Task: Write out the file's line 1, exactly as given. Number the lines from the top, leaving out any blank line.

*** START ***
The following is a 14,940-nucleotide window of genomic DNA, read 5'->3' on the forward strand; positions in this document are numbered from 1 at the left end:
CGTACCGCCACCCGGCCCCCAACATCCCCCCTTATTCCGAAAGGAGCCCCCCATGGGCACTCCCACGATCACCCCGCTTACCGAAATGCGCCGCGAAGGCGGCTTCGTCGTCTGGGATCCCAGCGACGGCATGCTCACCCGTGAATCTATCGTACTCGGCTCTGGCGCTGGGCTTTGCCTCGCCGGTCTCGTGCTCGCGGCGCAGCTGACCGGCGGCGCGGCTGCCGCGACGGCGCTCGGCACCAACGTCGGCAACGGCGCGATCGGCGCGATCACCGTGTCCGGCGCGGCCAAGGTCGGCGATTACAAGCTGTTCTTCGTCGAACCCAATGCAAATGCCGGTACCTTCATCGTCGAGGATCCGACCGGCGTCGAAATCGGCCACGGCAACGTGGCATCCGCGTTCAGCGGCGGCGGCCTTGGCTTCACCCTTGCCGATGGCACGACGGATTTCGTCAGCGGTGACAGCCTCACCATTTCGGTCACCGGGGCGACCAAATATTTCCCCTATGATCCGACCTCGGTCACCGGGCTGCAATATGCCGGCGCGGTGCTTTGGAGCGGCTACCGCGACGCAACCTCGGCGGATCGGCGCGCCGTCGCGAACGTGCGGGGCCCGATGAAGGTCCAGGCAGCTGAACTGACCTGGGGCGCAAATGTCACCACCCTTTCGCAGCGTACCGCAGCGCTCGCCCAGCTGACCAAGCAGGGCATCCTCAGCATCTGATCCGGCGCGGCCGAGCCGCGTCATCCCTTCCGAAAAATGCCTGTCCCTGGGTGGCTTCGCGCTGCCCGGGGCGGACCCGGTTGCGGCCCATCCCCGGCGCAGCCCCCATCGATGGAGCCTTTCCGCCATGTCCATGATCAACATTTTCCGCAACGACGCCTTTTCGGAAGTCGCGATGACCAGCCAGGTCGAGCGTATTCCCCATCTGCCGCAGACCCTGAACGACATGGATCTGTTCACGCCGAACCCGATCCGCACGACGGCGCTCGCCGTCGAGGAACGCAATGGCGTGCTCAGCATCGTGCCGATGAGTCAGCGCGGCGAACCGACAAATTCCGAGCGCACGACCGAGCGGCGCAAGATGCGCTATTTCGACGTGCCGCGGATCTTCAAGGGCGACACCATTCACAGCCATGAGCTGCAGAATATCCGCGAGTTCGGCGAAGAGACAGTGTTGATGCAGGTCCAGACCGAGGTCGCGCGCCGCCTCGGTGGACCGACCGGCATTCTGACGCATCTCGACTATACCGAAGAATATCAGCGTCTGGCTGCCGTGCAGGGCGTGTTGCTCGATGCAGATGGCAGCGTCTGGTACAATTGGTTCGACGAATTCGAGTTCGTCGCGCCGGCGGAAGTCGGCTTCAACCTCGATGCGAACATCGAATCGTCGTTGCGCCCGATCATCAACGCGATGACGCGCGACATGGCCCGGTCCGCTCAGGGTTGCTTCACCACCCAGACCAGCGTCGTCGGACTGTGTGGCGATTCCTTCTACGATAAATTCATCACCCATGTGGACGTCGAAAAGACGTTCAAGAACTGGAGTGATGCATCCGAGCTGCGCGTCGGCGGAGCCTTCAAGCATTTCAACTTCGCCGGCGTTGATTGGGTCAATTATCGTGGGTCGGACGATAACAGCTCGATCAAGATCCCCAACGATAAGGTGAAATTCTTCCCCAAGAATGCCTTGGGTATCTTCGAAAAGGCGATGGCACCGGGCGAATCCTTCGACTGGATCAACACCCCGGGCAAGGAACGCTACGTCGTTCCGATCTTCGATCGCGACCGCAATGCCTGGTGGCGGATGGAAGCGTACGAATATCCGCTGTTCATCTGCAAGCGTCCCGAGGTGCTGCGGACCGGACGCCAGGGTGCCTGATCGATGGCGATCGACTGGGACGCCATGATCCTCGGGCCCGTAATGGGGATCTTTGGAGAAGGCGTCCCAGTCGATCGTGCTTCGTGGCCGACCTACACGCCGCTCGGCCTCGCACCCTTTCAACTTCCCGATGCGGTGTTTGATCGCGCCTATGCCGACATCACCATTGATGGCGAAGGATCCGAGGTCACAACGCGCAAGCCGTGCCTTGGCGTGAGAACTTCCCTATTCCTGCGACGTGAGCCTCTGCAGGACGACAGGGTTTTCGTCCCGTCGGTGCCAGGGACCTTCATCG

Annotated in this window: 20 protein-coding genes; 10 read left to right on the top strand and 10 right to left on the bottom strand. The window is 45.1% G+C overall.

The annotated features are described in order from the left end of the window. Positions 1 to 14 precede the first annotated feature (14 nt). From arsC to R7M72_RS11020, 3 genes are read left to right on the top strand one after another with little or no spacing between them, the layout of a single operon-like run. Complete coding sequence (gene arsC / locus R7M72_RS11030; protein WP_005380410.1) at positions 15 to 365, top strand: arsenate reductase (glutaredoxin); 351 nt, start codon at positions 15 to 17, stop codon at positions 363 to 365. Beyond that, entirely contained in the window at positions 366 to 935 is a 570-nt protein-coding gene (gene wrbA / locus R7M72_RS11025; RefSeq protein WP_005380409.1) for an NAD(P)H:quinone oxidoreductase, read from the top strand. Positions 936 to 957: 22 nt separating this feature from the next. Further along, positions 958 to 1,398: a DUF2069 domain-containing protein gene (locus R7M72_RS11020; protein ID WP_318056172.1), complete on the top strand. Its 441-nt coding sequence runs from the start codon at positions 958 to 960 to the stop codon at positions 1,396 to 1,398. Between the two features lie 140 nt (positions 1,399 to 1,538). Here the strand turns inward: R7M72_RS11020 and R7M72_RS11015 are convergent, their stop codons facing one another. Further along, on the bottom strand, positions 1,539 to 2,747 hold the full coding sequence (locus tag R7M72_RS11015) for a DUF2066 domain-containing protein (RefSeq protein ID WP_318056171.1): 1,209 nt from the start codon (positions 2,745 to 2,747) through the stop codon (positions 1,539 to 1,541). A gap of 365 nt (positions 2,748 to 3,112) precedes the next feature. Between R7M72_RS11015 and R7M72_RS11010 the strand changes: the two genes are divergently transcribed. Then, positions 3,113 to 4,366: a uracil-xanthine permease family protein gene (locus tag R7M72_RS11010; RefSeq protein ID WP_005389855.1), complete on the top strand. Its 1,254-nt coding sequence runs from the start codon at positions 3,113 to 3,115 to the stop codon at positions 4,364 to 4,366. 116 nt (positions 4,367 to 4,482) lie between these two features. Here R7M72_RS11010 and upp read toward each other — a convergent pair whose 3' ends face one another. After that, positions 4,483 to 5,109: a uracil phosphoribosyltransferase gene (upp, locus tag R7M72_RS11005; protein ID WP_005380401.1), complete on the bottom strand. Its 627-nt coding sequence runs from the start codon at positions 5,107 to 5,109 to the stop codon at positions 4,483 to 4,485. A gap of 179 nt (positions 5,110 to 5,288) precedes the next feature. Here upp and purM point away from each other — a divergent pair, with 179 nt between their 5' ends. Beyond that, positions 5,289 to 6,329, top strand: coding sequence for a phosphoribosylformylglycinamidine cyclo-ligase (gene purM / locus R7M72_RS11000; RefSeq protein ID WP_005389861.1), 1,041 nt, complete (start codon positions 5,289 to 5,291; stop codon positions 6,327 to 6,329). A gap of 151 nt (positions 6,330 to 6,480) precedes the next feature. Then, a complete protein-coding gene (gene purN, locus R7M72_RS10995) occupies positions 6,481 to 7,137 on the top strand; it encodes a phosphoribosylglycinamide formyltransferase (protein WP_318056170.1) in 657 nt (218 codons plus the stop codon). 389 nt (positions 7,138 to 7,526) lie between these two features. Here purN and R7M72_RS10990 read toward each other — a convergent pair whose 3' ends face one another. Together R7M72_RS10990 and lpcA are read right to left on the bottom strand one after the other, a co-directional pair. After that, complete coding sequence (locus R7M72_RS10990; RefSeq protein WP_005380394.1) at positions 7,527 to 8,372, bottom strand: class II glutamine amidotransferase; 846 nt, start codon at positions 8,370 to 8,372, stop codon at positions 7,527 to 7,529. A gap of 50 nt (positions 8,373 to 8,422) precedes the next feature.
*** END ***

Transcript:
The following is a 14,940-nucleotide window of genomic DNA, read 5'->3' on the forward strand; positions in this document are numbered from 1 at the left end: